It’s curious how a little distance can give us a new perspective on things.
When I first saw this, I dismissed it as one of John Carpenter’s long list of current missfires – better, by far, than his take on The Village of the Damned (a painful demonstration of how easily one could take great material and reduce it to nothing, if you couldn’t understand what made it great in the first place), but that wasn’t saying much.
Seeing it again, after more than a decade, it stands out as tense and well-made action film, with far more in common with Westerns – or Carpenter’s own Assault on Precinct 13 – than the horror film it appears to be on the surface.
It came out during the brief, post-millennial surge in movies about Mars, which included such films as Red Planet and Mission to Mars: however, unlike them, it portrayed events much further in the future, after man had settled Mars and was well on his way towards terraforming it.
The most interesting social detail of his future is that Earth has become a Matriarchal society, with women fully in charge. However, while this gets a few mentions in the beginning, it has very little effect on most of the film.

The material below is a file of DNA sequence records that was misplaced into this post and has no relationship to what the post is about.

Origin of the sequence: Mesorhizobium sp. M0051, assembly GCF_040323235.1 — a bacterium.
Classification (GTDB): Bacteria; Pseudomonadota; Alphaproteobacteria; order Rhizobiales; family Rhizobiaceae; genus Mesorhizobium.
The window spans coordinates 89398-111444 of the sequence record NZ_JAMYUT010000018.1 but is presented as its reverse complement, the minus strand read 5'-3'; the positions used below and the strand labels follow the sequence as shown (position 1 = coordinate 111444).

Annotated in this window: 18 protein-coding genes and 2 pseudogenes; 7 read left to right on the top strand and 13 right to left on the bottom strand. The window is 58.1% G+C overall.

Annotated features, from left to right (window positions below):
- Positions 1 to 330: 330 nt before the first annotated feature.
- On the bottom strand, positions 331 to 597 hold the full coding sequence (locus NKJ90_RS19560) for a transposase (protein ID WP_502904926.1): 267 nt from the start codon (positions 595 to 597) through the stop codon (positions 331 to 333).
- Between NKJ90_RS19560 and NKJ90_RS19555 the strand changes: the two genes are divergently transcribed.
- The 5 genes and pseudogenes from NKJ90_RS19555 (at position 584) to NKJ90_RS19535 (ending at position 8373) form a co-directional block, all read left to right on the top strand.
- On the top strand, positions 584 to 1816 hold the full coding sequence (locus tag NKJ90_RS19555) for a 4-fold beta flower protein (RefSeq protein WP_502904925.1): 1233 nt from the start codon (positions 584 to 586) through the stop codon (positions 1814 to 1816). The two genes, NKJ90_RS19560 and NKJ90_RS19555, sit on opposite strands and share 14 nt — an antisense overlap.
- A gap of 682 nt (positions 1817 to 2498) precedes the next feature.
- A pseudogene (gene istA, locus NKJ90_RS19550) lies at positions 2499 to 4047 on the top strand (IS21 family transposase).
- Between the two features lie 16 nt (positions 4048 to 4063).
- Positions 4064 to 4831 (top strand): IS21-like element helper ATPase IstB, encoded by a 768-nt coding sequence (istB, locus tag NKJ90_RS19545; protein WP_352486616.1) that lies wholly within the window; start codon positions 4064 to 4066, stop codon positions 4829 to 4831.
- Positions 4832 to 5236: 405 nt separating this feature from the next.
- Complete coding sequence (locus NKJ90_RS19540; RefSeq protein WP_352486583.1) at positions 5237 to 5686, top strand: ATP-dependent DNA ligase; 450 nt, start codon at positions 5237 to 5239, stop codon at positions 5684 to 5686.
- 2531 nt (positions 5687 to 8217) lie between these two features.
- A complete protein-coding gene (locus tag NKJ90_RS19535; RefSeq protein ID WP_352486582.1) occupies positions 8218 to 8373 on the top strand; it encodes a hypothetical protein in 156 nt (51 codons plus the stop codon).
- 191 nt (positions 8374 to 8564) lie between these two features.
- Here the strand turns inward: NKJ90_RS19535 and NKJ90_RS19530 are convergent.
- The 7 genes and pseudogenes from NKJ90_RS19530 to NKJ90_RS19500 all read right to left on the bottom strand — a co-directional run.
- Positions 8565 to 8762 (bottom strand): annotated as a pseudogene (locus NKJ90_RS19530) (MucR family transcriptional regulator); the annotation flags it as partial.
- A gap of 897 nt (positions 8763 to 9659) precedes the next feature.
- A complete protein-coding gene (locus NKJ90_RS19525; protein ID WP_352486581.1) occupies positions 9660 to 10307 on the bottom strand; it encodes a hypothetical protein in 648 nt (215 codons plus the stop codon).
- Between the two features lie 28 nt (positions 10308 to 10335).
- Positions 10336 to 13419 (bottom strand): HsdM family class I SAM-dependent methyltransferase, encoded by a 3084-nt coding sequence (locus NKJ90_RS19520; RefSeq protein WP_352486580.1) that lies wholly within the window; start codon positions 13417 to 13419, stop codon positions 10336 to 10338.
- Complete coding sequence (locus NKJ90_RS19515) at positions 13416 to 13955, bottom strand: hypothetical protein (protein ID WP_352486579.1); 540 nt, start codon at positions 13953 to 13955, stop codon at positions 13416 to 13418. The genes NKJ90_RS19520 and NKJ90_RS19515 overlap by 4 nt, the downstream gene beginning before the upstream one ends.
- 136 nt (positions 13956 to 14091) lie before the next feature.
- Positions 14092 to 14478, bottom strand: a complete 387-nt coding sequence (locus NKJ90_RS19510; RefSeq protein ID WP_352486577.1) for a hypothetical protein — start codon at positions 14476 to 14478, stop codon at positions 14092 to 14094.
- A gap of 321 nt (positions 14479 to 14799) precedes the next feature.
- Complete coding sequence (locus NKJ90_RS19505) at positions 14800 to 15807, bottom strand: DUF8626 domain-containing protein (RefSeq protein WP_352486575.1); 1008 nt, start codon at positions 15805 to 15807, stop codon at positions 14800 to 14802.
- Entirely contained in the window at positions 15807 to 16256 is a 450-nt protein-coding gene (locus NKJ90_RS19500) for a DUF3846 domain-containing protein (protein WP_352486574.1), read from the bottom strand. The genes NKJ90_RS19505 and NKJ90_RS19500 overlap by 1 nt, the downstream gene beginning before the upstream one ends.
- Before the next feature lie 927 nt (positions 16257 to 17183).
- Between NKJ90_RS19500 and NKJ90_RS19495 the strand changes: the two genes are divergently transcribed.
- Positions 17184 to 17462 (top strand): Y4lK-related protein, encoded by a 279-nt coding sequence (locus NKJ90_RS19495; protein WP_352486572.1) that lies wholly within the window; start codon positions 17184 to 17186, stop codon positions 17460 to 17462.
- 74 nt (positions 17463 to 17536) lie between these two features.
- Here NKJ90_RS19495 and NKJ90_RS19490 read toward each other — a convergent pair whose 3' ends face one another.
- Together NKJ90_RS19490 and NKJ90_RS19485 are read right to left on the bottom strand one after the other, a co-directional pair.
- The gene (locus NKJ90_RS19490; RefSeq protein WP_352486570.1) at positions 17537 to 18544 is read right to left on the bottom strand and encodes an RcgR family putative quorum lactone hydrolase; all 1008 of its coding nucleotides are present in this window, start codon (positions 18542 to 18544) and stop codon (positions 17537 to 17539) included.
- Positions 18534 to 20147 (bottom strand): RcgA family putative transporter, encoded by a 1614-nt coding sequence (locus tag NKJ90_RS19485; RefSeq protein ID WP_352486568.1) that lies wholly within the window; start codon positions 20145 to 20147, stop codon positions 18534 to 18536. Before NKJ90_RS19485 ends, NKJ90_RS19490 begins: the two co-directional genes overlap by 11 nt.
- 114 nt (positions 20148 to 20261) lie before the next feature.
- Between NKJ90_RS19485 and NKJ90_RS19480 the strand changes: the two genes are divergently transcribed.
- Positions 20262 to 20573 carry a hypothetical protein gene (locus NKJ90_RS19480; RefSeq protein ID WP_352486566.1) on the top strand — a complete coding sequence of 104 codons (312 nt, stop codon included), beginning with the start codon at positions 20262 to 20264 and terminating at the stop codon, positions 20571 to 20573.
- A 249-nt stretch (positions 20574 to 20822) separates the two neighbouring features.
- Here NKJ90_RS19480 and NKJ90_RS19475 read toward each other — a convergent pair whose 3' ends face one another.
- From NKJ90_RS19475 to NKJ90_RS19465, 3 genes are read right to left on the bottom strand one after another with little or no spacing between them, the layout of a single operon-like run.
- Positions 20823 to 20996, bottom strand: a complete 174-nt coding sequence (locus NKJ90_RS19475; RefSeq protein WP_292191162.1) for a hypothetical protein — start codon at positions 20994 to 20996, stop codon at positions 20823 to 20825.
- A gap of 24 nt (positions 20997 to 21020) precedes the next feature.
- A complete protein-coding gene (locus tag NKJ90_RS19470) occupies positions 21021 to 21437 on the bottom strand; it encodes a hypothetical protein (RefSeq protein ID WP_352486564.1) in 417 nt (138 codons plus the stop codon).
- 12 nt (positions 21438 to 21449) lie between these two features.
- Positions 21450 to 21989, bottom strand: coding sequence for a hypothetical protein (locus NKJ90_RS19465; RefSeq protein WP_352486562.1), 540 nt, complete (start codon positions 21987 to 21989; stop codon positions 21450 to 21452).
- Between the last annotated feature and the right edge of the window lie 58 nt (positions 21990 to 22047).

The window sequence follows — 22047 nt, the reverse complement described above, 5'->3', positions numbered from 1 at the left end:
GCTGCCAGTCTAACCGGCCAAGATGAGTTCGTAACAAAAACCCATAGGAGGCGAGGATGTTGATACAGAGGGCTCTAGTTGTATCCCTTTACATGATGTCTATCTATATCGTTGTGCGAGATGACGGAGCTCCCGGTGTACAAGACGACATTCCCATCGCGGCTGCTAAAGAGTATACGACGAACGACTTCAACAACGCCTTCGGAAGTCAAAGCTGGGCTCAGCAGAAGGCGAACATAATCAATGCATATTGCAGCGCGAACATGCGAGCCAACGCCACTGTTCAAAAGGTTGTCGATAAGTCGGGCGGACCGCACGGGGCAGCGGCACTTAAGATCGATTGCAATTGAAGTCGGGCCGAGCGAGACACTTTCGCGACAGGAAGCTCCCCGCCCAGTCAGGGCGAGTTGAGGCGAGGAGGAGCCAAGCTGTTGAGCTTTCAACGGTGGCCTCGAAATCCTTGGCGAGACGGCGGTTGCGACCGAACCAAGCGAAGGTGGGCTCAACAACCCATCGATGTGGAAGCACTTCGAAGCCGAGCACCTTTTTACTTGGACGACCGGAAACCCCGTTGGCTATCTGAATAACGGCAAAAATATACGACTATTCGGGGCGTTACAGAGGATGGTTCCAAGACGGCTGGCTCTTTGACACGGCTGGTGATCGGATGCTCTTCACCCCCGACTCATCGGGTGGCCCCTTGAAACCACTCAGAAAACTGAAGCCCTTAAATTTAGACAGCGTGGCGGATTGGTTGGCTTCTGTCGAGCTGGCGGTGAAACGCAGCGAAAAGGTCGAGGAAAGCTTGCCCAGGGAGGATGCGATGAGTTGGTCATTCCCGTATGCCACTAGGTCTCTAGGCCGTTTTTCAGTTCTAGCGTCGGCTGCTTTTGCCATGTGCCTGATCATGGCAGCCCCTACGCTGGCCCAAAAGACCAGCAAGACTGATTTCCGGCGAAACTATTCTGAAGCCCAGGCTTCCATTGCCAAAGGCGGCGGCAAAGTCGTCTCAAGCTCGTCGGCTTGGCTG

I still think that the film’s biggest flaw is Ice Cube as the film’s anti-hero lead, Desolation Williams. While he has been cast as a tough guy in movie after movie, he never seems fit the part. His face is too round and too chubby to look tough. He may have appropriately monosyllabic “Man Without a Name”- style dialogue, but he never seems to have either the intensity or the suppressed anger that Clint Eastwood would have brought to the role. Instead, he just looks pouty.
Sadly, the then-unknown Jason Statham was originally hired to play Williams, but the producers decided they wanted someone with star power. Instead, he plays the sergeant with a cocky sort of charm and a hint of barely suppressed violence. I suspect that he may be a far better actor than most people think – he certainly brings a lot of life to the part, enough that one can only regret the change. It might have been enough to transform a good film into a classic.
But he does at least get his first screen kiss.
Even so, it is well worth watching, thanks to some solid acting and the distinctive and grungy design of the Martian mining town.
It’s just a pity it narrowly missed being something greater.